Safety is on our minds of late. Perfect strangers have offered the words, “Keep safe,” to me dozens of times, and I have returned them. There is a reordering of all our priorities–why? To keep those most vulnerable safe. In many cases these are people at the end of life and/or with extenuating health challenges.
In the Old Testament of the Bible there’s a story you may have heard about Noah and the ark. The story can be summarized in the following way:
There was a good man surrounded by bad people. He heard from God that he should build a boat to rescue his family because a flood was coming. He did as he was told and all of his family escaped alive. The net result? The rescue of all humanity.
There’s another story in the Bible and it involves a princess and a slave.
The father of the princess had vowed to kill all the boy babies in his kingdom for purposes of ‘population control’, for lack of a better term.
One day the princess found a baby floating down the river in a basket. His mother, a slave in the kingdom, had made the basket and put him in it to protect the baby from certain destruction. The princess took him out of the basket, somehow talking her father into the idea, and raised him as her own. The net result? The rescue of a nation.
People in containers of different sizes being kept safe from calamity. Protection, rescue. That is what I see in these stories.
As a woman and as a mother I feel a great need to protect the vulnerable. Don’t you? There is a rising up in the world of a spirit of protection, a call to speak for those who have no voice. This is not an accident.
The physiological fact of the womb points to the feminine equipment to protect and keep safe. The spirit of the feminine is still alive and well as far as I can see.
I love these stories because they inspire far more than a daring rescue from water. As I see it the feminine principle is, among other qualities, protective by nature. What is an ark or a basket but a protective boundary between the vulnerable and catastrophe? (One could even think of masks?)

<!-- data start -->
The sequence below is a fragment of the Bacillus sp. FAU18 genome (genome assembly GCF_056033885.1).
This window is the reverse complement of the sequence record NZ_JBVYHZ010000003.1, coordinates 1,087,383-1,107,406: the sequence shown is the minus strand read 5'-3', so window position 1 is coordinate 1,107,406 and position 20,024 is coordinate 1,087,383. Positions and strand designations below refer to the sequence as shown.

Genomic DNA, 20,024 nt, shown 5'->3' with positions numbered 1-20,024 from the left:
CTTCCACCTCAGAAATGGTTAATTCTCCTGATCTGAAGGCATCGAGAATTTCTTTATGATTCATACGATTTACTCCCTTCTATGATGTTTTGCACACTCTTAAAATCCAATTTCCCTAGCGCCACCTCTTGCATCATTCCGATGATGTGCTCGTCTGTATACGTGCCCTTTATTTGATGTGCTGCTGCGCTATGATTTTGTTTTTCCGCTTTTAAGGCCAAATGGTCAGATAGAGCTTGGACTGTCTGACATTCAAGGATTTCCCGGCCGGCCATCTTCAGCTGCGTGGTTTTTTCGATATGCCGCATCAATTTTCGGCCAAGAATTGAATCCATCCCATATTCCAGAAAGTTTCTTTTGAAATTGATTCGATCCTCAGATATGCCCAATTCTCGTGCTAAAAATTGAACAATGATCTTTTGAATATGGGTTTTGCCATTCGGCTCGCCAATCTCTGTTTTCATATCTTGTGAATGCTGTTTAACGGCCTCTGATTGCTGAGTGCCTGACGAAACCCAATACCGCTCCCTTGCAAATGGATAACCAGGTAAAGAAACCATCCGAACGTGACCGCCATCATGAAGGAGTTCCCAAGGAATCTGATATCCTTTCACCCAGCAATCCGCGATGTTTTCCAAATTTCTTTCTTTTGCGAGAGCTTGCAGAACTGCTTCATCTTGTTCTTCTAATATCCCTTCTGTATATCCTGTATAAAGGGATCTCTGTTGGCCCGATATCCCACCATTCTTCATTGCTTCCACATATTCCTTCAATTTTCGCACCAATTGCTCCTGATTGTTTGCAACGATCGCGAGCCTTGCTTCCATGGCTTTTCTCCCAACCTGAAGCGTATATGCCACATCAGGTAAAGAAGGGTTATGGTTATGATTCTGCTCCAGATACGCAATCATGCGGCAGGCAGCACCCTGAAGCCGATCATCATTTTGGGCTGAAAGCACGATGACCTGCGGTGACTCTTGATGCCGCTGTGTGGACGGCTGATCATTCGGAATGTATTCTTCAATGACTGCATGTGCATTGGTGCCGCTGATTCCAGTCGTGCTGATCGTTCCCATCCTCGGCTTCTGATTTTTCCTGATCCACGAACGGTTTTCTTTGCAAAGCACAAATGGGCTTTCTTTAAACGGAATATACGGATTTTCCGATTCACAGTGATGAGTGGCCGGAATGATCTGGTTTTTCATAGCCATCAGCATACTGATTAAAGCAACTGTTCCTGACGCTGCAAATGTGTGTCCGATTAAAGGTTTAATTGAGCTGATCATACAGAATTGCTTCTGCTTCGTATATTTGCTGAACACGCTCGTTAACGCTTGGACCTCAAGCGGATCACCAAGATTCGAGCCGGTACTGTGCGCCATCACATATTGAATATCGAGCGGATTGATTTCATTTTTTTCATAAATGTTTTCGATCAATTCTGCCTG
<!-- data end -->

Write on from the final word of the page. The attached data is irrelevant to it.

How do you build such a vessel?
First of all you must be the kind of person who builds with integrity. A poorly built ark will leak and sink. In order to protect your children, be the best human being you can conceive of, (pun intended). Do the things your nagging voice is telling you to do. Take care of yourself. Clean up. Eat well. Speak truth, not lies to those around you. Start small if you must and really that is what we all must do. No doubt you’ve already started. Keep going.
Don’t let the feeling of being a slave to your circumstances stop you. We are all slaves of some circumstance or other. Build anyway. Lives, and perhaps many more than you know, depend upon it.
How big should your ark/basket be? Consider the dimensions of your family. Is there room for a child who is big in personality? Special needs? Do you and your family have a great urge for creativity? Make room for this.
Create safe boundaries for your children’s behavior, and don’t let them leak! You are the builder of the ark. You decide. Anyone who’s ever watched young children poolside knows they can’t protect themselves. Children don’t know better, though they will act as though they do, and fight against the very boundary keeping them safe.
One could argue there is no greater challenge than to protect and provide for the vulnerable. As the individual, so goes the society. Do not underestimate your value as a mom.
Destruction and calamity are not in short supply. The world needs mothers who build arks.